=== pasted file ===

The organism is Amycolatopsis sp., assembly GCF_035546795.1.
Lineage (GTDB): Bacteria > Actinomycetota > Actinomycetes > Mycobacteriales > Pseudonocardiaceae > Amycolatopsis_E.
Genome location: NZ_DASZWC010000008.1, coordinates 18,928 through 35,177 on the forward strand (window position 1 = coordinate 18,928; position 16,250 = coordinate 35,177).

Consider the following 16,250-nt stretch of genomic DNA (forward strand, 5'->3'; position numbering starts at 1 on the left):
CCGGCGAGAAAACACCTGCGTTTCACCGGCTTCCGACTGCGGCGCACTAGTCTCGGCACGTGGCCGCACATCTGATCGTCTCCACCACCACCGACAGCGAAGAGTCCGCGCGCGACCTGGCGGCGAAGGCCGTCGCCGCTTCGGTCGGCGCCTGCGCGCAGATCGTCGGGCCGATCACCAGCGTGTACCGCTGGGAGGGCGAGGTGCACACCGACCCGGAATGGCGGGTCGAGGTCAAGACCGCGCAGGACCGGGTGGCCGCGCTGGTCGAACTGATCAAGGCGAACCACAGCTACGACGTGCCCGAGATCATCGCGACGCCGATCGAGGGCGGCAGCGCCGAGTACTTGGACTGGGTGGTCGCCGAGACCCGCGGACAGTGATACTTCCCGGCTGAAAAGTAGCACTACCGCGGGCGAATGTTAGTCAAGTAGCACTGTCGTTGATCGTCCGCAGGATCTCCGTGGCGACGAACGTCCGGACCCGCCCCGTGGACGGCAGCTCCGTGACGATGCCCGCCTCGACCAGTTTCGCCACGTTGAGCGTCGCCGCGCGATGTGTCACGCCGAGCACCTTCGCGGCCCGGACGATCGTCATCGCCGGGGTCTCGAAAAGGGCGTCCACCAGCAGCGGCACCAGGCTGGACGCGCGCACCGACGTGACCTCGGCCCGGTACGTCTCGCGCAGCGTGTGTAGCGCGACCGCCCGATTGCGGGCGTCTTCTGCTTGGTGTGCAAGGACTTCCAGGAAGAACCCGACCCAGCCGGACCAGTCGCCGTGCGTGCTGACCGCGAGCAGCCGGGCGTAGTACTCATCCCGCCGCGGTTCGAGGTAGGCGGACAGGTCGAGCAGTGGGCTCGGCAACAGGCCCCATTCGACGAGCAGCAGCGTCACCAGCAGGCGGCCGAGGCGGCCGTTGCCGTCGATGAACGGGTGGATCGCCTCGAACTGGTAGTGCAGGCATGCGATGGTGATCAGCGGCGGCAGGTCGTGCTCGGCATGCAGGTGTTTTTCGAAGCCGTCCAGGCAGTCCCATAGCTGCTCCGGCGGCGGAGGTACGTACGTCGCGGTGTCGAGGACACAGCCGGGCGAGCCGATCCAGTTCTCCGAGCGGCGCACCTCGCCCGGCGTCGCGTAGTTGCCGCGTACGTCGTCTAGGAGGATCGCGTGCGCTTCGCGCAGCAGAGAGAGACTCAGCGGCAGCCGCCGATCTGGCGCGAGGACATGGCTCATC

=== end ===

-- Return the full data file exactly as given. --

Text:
The organism is Amycolatopsis sp., assembly GCF_035546795.1.
Lineage (GTDB): Bacteria > Actinomycetota > Actinomycetes > Mycobacteriales > Pseudonocardiaceae > Amycolatopsis_E.
Genome location: NZ_DASZWC010000008.1, coordinates 18,928 through 35,177 on the forward strand (window position 1 = coordinate 18,928; position 16,250 = coordinate 35,177).

Consider the following 16,250-nt stretch of genomic DNA (forward strand, 5'->3'; position numbering starts at 1 on the left):
CCGGCGAGAAAACACCTGCGTTTCACCGGCTTCCGACTGCGGCGCACTAGTCTCGGCACGTGGCCGCACATCTGATCGTCTCCACCACCACCGACAGCGAAGAGTCCGCGCGCGACCTGGCGGCGAAGGCCGTCGCCGCTTCGGTCGGCGCCTGCGCGCAGATCGTCGGGCCGATCACCAGCGTGTACCGCTGGGAGGGCGAGGTGCACACCGACCCGGAATGGCGGGTCGAGGTCAAGACCGCGCAGGACCGGGTGGCCGCGCTGGTCGAACTGATCAAGGCGAACCACAGCTACGACGTGCCCGAGATCATCGCGACGCCGATCGAGGGCGGCAGCGCCGAGTACTTGGACTGGGTGGTCGCCGAGACCCGCGGACAGTGATACTTCCCGGCTGAAAAGTAGCACTACCGCGGGCGAATGTTAGTCAAGTAGCACTGTCGTTGATCGTCCGCAGGATCTCCGTGGCGACGAACGTCCGGACCCGCCCCGTGGACGGCAGCTCCGTGACGATGCCCGCCTCGACCAGTTTCGCCACGTTGAGCGTCGCCGCGCGATGTGTCACGCCGAGCACCTTCGCGGCCCGGACGATCGTCATCGCCGGGGTCTCGAAAAGGGCGTCCACCAGCAGCGGCACCAGGCTGGACGCGCGCACCGACGTGACCTCGGCCCGGTACGTCTCGCGCAGCGTGTGTAGCGCGACCGCCCGATTGCGGGCGTCTTCTGCTTGGTGTGCAAGGACTTCCAGGAAGAACCCGACCCAGCCGGACCAGTCGCCGTGCGTGCTGACCGCGAGCAGCCGGGCGTAGTACTCATCCCGCCGCGGTTCGAGGTAGGCGGACAGGTCGAGCAGTGGGCTCGGCAACAGGCCCCATTCGACGAGCAGCAGCGTCACCAGCAGGCGGCCGAGGCGGCCGTTGCCGTCGATGAACGGGTGGATCGCCTCGAACTGGTAGTGCAGGCATGCGATGGTGATCAGCGGCGGCAGGTCGTGCTCGGCATGCAGGTGTTTTTCGAAGCCGTCCAGGCAGTCCCATAGCTGCTCCGGCGGCGGAGGTACGTACGTCGCGGTGTCGAGGACACAGCCGGGCGAGCCGATCCAGTTCTCCGAGCGGCGCACCTCGCCCGGCGTCGCGTAGTTGCCGCGTACGTCGTCTAGGAGGATCGCGTGCGCTTCGCGCAGCAGAGAGAGACTCAGCGGCAGCCGCCGATCTGGCGCGAGGACATGGCTCATC